Python Script Structure and Execution

How Python Script is Excecuted

• The interpreter executes scripts “synchronously”
◇ Line by line; From top to bottom
• If a particular statement takes a while to compute or is waiting on a response from some external source (like making an API call and waiting on the response), Python stops and waits for the current statement to finish executing before moving on to the next one


Script vs. Module

• A Python file can be referred as a script or module
Script: the file is intended to be executed
Module: the file contents are meant to be imported and used by another calling script


Components of a Script / Module

• The linear execution order of statements within a Python file drives the following ordering convention:

1. The “Shebang” Line

• This line tells the shell attempting to run the script what interpreter should be used to "execute" the script
• The Python interpreter sees this line as a comment and ignores it

#!/usr/bin/env python

2. The Module Docstring

• Refers to the triple-quoted string at the beginning of the file

"""Module docstring."""

3. Import Statements

• Import other code into your script so that you can use their functionality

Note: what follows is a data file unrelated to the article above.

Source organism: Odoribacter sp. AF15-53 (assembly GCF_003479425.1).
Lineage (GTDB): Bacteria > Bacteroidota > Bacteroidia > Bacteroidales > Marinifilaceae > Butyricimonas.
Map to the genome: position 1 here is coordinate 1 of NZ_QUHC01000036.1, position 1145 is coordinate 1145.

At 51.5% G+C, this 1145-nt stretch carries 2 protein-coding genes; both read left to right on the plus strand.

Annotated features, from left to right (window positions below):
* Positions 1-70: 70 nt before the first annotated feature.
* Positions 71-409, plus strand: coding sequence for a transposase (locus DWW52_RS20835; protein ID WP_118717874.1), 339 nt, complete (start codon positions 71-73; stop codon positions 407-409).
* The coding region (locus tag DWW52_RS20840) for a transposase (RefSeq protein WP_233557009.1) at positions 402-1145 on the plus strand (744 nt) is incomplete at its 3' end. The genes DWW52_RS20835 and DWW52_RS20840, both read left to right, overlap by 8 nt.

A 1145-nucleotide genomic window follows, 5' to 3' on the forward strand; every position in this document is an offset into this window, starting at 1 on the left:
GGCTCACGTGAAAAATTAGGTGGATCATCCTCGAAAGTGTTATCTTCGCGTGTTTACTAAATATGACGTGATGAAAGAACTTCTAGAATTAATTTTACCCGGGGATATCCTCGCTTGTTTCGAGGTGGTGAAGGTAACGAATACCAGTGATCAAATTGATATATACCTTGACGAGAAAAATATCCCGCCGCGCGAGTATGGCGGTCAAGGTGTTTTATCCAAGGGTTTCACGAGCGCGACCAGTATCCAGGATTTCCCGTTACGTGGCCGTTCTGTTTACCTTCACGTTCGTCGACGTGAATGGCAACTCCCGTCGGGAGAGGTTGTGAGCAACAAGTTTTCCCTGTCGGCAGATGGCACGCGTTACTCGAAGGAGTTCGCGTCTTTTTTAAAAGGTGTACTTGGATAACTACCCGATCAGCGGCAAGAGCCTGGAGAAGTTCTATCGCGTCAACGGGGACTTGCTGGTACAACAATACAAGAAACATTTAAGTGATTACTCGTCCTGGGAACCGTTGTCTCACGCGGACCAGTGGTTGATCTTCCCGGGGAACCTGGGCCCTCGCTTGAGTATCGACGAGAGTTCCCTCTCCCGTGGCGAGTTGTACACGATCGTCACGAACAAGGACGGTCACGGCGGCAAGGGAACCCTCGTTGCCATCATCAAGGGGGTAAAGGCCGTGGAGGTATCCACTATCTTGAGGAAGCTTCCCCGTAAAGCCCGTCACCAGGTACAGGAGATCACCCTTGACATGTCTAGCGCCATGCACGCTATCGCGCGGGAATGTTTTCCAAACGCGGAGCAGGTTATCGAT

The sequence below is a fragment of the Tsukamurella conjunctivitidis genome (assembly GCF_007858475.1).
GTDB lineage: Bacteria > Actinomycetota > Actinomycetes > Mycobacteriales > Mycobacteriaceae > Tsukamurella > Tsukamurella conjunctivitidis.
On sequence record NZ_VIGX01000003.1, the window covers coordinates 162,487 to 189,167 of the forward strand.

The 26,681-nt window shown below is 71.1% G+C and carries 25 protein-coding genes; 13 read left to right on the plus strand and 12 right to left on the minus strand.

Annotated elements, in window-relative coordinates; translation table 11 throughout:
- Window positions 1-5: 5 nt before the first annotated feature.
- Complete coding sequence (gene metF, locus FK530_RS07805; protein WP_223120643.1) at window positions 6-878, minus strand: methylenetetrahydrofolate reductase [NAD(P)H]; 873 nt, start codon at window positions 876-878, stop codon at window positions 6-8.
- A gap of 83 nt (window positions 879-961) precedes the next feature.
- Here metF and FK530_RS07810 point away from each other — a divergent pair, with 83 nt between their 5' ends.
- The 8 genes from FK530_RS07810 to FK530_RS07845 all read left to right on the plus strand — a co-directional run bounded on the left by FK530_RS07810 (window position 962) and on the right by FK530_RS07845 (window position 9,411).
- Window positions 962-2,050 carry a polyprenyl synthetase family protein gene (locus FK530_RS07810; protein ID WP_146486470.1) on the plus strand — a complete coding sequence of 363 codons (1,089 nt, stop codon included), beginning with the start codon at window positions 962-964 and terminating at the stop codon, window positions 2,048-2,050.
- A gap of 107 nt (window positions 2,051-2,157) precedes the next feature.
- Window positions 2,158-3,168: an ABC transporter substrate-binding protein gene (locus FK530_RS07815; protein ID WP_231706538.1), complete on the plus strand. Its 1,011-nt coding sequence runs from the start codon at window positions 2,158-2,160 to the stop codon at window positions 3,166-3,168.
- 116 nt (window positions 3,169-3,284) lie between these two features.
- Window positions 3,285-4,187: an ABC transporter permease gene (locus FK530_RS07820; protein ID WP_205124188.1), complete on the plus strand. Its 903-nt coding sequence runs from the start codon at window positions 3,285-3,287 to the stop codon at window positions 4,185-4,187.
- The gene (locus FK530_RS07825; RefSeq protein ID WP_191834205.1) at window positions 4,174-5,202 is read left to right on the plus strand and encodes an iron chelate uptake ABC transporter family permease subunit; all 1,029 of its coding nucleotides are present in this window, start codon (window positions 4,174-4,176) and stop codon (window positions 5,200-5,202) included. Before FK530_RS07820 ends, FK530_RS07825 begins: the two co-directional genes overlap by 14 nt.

# Imports
import os
import sys

4. Module “Constants”

• Using all-CAPS variable names to indicate these variables shouldn't be changed
• Nothing in Python makes these “constant”

# Module Constants
START_MESSAGE = "CLI Inspection Script"

5. Module-Level “Global” Variables

• Every function and class within the module will have at least "read access" to these variables as they exist at the top-level "global" scope within a module

# Module "Global" Variables
location = os.path.abspath(__file__)

6. Module Functions and Classes

• A function (or class) definition is loaded (stored) in memory by the interpreter
• You must call a function (supplying any needed arguments) to execute it

# Module Functions and Classes
def main(*args):
    """My main script function.

    Displays the full patch to this script, and a list of the arguments passed to the script.

    print("Script Location:", location)
    print("Arguments Passed:", args)

7. The

if __name__ == '__main__'


• When a Python script is executed, it is given the internal __name__ of __main__ by the Python interpreter
• This allows us to use the __name__ variable to determine (at run time) if our Python file is being executed or imported

# Check to see if this file is the "__main__" script being executed
if __name__ == '__main__':
    _, *script_args = sys.argv

• You can call your "main" function whatever you like. There is no special significance of the function name main()



• There are 2 syntaxes for importing functionality to a script

# Import
## Syntax #1
import os

## Syntax #2
from os.path import abspath

• The from ___ import ___ syntax provides a way for us to pull in only the functionality we need, and simplify the names of deeply nested resources

# Making function call
## Using Syntax #1

## Using Syntax #2